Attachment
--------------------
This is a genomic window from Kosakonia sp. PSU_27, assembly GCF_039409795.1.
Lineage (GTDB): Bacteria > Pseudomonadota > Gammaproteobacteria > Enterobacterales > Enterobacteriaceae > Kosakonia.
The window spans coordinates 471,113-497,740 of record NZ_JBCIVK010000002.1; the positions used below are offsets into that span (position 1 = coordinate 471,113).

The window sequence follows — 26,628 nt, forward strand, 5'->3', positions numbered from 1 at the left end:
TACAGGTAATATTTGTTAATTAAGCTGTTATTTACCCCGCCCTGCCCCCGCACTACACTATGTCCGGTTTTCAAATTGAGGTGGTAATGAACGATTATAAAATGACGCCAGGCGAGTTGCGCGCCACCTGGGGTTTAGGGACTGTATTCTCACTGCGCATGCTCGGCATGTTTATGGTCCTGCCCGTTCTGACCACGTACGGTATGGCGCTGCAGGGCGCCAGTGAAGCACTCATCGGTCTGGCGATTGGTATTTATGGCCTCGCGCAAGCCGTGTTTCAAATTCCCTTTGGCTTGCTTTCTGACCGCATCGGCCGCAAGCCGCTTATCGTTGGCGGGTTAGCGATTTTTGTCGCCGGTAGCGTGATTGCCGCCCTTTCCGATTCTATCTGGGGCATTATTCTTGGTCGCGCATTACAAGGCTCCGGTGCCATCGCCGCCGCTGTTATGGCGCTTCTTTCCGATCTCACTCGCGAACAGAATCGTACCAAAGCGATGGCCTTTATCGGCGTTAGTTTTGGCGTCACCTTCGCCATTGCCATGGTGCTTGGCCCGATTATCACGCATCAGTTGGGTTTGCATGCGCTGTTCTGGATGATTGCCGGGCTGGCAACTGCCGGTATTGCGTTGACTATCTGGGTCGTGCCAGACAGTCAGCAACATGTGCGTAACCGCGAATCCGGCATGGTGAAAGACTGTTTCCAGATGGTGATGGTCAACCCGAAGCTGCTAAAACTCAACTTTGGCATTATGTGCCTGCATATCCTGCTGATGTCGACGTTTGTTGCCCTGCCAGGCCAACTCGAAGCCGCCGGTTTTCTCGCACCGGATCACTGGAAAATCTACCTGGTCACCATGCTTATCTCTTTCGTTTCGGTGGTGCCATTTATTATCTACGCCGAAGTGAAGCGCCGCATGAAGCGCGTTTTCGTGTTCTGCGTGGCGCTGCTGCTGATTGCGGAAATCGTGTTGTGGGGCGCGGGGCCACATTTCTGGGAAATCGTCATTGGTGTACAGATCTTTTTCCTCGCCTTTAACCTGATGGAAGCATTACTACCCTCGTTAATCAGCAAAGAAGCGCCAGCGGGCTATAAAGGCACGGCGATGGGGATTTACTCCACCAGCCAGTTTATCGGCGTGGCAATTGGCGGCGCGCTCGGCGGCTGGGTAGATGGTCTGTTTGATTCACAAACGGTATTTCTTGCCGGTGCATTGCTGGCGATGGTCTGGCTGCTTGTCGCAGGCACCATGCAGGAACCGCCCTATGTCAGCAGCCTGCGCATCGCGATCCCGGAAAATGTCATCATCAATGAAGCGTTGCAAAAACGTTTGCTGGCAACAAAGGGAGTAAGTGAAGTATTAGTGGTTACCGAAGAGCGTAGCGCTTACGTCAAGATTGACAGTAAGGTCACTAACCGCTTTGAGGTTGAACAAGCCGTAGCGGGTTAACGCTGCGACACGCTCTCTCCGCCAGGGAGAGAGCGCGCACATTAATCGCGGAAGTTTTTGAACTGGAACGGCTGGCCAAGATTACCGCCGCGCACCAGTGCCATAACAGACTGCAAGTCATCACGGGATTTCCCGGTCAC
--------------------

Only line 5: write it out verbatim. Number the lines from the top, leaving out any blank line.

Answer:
TACAGGTAATATTTGTTAATTAAGCTGTTATTTACCCCGCCCTGCCCCCGCACTACACTATGTCCGGTTTTCAAATTGAGGTGGTAATGAACGATTATAAAATGACGCCAGGCGAGTTGCGCGCCACCTGGGGTTTAGGGACTGTATTCTCACTGCGCATGCTCGGCATGTTTATGGTCCTGCCCGTTCTGACCACGTACGGTATGGCGCTGCAGGGCGCCAGTGAAGCACTCATCGGTCTGGCGATTGGTATTTATGGCCTCGCGCAAGCCGTGTTTCAAATTCCCTTTGGCTTGCTTTCTGACCGCATCGGCCGCAAGCCGCTTATCGTTGGCGGGTTAGCGATTTTTGTCGCCGGTAGCGTGATTGCCGCCCTTTCCGATTCTATCTGGGGCATTATTCTTGGTCGCGCATTACAAGGCTCCGGTGCCATCGCCGCCGCTGTTATGGCGCTTCTTTCCGATCTCACTCGCGAACAGAATCGTACCAAAGCGATGGCCTTTATCGGCGTTAGTTTTGGCGTCACCTTCGCCATTGCCATGGTGCTTGGCCCGATTATCACGCATCAGTTGGGTTTGCATGCGCTGTTCTGGATGATTGCCGGGCTGGCAACTGCCGGTATTGCGTTGACTATCTGGGTCGTGCCAGACAGTCAGCAACATGTGCGTAACCGCGAATCCGGCATGGTGAAAGACTGTTTCCAGATGGTGATGGTCAACCCGAAGCTGCTAAAACTCAACTTTGGCATTATGTGCCTGCATATCCTGCTGATGTCGACGTTTGTTGCCCTGCCAGGCCAACTCGAAGCCGCCGGTTTTCTCGCACCGGATCACTGGAAAATCTACCTGGTCACCATGCTTATCTCTTTCGTTTCGGTGGTGCCATTTATTATCTACGCCGAAGTGAAGCGCCGCATGAAGCGCGTTTTCGTGTTCTGCGTGGCGCTGCTGCTGATTGCGGAAATCGTGTTGTGGGGCGCGGGGCCACATTTCTGGGAAATCGTCATTGGTGTACAGATCTTTTTCCTCGCCTTTAACCTGATGGAAGCATTACTACCCTCGTTAATCAGCAAAGAAGCGCCAGCGGGCTATAAAGGCACGGCGATGGGGATTTACTCCACCAGCCAGTTTATCGGCGTGGCAATTGGCGGCGCGCTCGGCGGCTGGGTAGATGGTCTGTTTGATTCACAAACGGTATTTCTTGCCGGTGCATTGCTGGCGATGGTCTGGCTGCTTGTCGCAGGCACCATGCAGGAACCGCCCTATGTCAGCAGCCTGCGCATCGCGATCCCGGAAAATGTCATCATCAATGAAGCGTTGCAAAAACGTTTGCTGGCAACAAAGGGAGTAAGTGAAGTATTAGTGGTTACCGAAGAGCGTAGCGCTTACGTCAAGATTGACAGTAAGGTCACTAACCGCTTTGAGGTTGAACAAGCCGTAGCGGGTTAACGCTGCGACACGCTCTCTCCGCCAGGGAGAGAGCGCGCACATTAATCGCGGAAGTTTTTGAACTGGAACGGCTGGCCAAGATTACCGCCGCGCACCAGTGCCATAACAGACTGCAAGTCATCACGGGATTTCCCGGTCAC